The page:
When do you know if you’ve been driving too much?

Professional drivers can endure tough conditions. In a single day at the wheel of a bus or a truck, they can be driving up to thousand kilometres through half a dozen countries, braving harsh weather like storms, snow, and ice. Their bosses and their clients may well push them to get there sooner. But pushing them too far could backfire: tired drivers are more prone to have accidents. So how can we know how long drivers should spend on the road?

The European Parliament will try to answer this question today, 4th of July, when it votes in Strasbourg on three crucial issues contained in the European Commission’s May 2017 Mobility Package. The reports concern driving and rest times, as well as the posting of workers and cabotage. All are aimed at improving both the working conditions for truck drivers and the enforcement of rules that are all too often broken.

The issue has already attracted a lot of outside interest. The International Road Transport Union (IRU) says the rules could mean long-distance hauliers would have less flexibility in managing their journeys, “which would mean that drivers would be forced to rest outside their vehicle, although there is not enough safe and secure parking and rest places now and for the foreseeable future.”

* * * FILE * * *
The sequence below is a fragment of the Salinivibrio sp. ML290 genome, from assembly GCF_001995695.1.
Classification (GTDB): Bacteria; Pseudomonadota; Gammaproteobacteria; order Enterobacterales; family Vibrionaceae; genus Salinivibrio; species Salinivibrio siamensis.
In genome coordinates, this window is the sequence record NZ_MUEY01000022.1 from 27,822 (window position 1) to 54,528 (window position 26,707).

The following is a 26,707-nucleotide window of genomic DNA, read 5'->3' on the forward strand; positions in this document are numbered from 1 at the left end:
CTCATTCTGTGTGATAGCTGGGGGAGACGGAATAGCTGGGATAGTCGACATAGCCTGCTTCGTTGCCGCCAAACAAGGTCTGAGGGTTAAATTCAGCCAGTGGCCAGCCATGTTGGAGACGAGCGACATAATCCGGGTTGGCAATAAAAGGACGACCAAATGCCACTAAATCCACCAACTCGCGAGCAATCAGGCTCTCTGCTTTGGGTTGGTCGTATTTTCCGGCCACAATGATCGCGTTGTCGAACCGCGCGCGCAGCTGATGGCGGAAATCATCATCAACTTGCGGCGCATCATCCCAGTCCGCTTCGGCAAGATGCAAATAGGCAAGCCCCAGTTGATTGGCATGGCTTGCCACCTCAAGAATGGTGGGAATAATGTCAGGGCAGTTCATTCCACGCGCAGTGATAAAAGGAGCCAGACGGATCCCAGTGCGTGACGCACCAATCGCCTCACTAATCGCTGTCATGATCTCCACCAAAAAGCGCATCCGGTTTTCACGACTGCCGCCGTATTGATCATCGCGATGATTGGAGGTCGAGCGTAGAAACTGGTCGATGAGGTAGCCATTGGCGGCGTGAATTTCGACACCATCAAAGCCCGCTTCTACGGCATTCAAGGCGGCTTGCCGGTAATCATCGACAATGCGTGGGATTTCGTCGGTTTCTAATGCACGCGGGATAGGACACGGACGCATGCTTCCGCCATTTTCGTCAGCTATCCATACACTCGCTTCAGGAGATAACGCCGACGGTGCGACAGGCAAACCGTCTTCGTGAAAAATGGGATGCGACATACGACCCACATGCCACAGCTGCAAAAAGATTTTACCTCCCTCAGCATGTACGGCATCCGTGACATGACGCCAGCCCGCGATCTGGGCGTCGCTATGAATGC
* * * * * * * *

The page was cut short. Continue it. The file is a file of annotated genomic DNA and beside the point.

The European Shippers’ Council (ESC) says it wants “a harmonised approach on issues related to drivers’ rest periods, posting of drivers, and access to the market”.

And the European Transport Federation of Workers (ETF) has complained that the vote would “mean less rest every month, with employers able to keep drivers on the road for three weeks with no more than 24 hours’ rest.”

The proposals from the Transport Committee include calls for better rest conditions for drivers: employers would have to organise their timetables so that, once every three weeks, drivers are able to return home or to another location of their choosing for a weekly rest.

The measures tie in with the range of EU social and market rules, notably a 2006 driving time regulation setting a daily driving period of no more than nine hours (with a twice-a-week exception of 10 hours); a total weekly driving time of no more than 56 hours, a daily rest period of at least 11 hours, and breaks of at least 45 minutes every 4.5 hours at least.

This time, MEPs will vote to step up inspections and roadside checks as well as to speed up cooperation between national authorities to tackle fraud related to working time, rest periods, ‘cabotage’, and posting of drivers. They will also vote on electronic documents and digital technologies being used more efficiently to help ease the burden for drivers.

The Parliament vote is finely balanced. And even if it does pass, there is no guarantee that it can achieve its aim of improving driving conditions.